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'Fight for $15' heads to Annapolis, as General Assembly considers bill to raise minimum wage

'Fight for $15' heads to Annapolis, as General Assembly considers bill to raise minimum wage

The effort to raise the minimum wage to $15 per hour has gone statewide, after failing twice in Baltimore City. Companion bills calling for the raised minimum in Maryland are now being considered by the state Senate and House of Delegates.

By   –  Reporter, Baltimore Business Journal

Senate Bill 543 and House Bill 664 call for Maryland to incrementally increase its minimum wage rate — currently at $9.25, and set to rise to $10.10 in July — to $15 per hour by July 2023. Under the provisions of the bill, Maryland's lowest legal wage would become $11 in July next year, and rise $1 every year until 2023. Then each following year, the minimum would rise or remain stagnant depending on growth in cost of living.

A similar measure has already been passed in one Maryland jurisdiction: Montgomery County. And some Baltimore City Council members have previously tried to raise the local minimum, as well.

City Councilwoman Mary Pat Clarke led the effort to establish a $15 minimum in Baltimore, through two separate bills. Last year, her measure made it through the City Council, but was vetoed by Mayor Catherine Pugh, who has said "it is in the best interest" of the city to follow the state's lead in raising the minimum wage. The issue spurred intense public debate in Baltimore.

Business representatives from the Restaurant Association of Maryland, the Greater Baltimore Committee, Downtown Partnership of Baltimore and local manufacturing firms, were vocal opponents of the local bill, arguing that higher costs of labor would create a competition imbalance between Baltimore and the surrounding counties, and could push businesses to leave the city. Meanwhile, advocates of a $15 minimum have argued that low-wage workers deserve a minimum that is closer to a living wage.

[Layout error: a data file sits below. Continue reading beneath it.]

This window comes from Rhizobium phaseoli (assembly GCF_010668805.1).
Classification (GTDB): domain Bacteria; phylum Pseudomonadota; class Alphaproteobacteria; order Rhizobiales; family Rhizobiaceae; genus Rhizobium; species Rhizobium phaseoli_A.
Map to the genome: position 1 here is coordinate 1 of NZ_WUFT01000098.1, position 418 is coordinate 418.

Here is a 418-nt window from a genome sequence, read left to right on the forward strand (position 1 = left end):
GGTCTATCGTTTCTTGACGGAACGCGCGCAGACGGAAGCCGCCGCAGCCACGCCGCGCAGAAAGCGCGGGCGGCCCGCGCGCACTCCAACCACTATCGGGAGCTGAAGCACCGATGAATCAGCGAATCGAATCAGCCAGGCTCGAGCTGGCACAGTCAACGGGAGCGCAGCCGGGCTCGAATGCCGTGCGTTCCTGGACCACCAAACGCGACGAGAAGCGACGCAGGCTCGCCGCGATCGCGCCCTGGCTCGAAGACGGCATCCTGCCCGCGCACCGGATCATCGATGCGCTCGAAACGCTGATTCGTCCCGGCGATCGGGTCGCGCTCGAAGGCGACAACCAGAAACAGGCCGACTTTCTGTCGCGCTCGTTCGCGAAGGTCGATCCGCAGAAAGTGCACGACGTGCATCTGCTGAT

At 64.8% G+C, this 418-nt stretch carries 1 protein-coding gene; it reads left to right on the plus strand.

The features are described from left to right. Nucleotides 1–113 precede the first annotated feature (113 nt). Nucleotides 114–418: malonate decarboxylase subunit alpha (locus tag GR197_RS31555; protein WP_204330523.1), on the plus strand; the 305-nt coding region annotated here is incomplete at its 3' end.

Today, Clarke will be announcing a resolution in support of the state measures, alongside Mayor Pugh, City Council President Bernard “Jack” Young and other council members. The resolution will be introduced for immediate adoption at the City Council meeting Monday.

“Raising the state minimum wage to $15 an hour is a step in the right direction, giving people an opportunity to support themselves, their families and to turn their lives around,” Councilman Kristerfer Burnett, a co-sponsor of the measure, said in a statement.

The General Assembly bills also call for an increase in the minimum wage for tipped workers. By July this year, tipped workers must make a minimum of $3.63 per hour. If passed, the new bills would raise this wage to be in line with the statewide minimum of $15 by July 2025.

Sen. Richard Madaleno of Montgomery County and Del. Shelly Hettleman of Baltimore County are the lead sponsors of each bill, which have 21 senator and 74 delegate co-sponsors, respectively.

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The Baltimore City Chamber of Commerce is the voice of, and chief advocate for the City’s business community.  Through education, strategic communications and stakeholder engagement, the Public Affairs & Policy Committee empowers Chamber members with a shaping influence among elected officials, and the means for advocating a pro-business agenda.

As the voice of Baltimore businesses, the Baltimore City Chamber of Commerce’s focus is to serve as a forum through which members are able to grow their respective businesses. Programs and initiatives foster collaboration long-term growth, and development, and each campaign is designed to promote both members and the City’s core value propositions. The Chamber is committed to advocating for the continuing adoption of a pro-business agenda by the City of Baltimore and the region on behalf of its members.

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